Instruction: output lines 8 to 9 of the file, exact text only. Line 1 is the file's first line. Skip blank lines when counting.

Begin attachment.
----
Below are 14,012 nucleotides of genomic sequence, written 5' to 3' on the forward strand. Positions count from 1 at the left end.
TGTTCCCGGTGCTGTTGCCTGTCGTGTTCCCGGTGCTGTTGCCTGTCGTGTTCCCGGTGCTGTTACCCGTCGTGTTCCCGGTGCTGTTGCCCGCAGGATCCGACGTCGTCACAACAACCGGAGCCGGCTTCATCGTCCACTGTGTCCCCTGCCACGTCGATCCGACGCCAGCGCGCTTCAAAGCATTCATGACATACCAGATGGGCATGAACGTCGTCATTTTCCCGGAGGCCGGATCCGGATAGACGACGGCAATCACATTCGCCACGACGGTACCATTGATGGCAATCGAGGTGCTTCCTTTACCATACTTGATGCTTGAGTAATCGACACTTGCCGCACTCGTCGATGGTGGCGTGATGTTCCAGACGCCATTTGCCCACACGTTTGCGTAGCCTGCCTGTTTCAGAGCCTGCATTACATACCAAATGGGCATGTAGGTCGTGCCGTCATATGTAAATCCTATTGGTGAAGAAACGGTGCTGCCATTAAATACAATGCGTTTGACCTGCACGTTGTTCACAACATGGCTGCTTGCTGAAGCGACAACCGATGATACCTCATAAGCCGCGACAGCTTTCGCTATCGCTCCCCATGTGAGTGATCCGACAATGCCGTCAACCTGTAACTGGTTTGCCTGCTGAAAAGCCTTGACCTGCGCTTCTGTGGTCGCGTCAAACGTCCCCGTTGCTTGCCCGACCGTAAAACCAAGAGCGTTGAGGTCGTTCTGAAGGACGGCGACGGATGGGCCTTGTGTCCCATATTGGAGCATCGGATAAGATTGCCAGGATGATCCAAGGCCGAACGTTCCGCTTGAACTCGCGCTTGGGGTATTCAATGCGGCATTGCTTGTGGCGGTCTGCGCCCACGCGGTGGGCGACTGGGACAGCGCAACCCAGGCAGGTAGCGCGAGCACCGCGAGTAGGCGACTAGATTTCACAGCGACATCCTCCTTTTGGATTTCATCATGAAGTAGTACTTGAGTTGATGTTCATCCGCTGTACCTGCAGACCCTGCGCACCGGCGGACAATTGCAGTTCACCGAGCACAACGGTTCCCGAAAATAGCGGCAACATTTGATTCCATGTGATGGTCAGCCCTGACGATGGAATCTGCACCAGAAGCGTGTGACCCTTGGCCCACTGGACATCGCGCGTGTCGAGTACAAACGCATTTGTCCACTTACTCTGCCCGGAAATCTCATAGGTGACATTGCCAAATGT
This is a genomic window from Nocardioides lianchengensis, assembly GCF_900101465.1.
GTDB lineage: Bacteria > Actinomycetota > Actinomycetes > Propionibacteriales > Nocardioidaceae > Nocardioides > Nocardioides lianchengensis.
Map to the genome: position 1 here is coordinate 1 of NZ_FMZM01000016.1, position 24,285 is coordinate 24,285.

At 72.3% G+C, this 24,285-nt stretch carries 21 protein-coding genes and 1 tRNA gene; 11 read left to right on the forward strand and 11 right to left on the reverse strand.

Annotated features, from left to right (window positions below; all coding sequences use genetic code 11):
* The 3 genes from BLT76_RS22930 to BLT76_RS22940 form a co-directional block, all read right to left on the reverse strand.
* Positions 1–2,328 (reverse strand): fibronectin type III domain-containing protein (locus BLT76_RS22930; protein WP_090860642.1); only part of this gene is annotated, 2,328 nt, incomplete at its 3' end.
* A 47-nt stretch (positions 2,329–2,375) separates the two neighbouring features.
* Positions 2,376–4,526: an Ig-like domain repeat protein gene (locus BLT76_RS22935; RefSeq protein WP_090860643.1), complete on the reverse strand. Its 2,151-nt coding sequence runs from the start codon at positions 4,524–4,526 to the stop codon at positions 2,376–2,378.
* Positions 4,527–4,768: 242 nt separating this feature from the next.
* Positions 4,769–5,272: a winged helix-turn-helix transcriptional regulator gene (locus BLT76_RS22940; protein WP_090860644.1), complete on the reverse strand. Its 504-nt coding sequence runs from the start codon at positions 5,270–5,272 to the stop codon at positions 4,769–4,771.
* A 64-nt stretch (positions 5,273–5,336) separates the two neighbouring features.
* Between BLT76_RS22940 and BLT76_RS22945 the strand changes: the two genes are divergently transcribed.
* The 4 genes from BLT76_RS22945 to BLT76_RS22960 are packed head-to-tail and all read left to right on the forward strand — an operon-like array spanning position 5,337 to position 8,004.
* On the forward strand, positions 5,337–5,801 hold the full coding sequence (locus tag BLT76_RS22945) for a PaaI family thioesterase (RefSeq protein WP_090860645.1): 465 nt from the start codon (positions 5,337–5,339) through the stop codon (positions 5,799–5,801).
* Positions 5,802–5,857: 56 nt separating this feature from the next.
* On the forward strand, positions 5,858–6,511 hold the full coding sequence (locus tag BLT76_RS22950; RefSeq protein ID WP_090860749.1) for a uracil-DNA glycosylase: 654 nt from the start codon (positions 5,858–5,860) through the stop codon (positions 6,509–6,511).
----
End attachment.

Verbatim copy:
* The 3 genes from BLT76_RS22930 to BLT76_RS22940 form a co-directional block, all read right to left on the reverse strand.
* Positions 1–2,328 (reverse strand): fibronectin type III domain-containing protein (locus BLT76_RS22930; protein WP_090860642.1); only part of this gene is annotated, 2,328 nt, incomplete at its 3' end.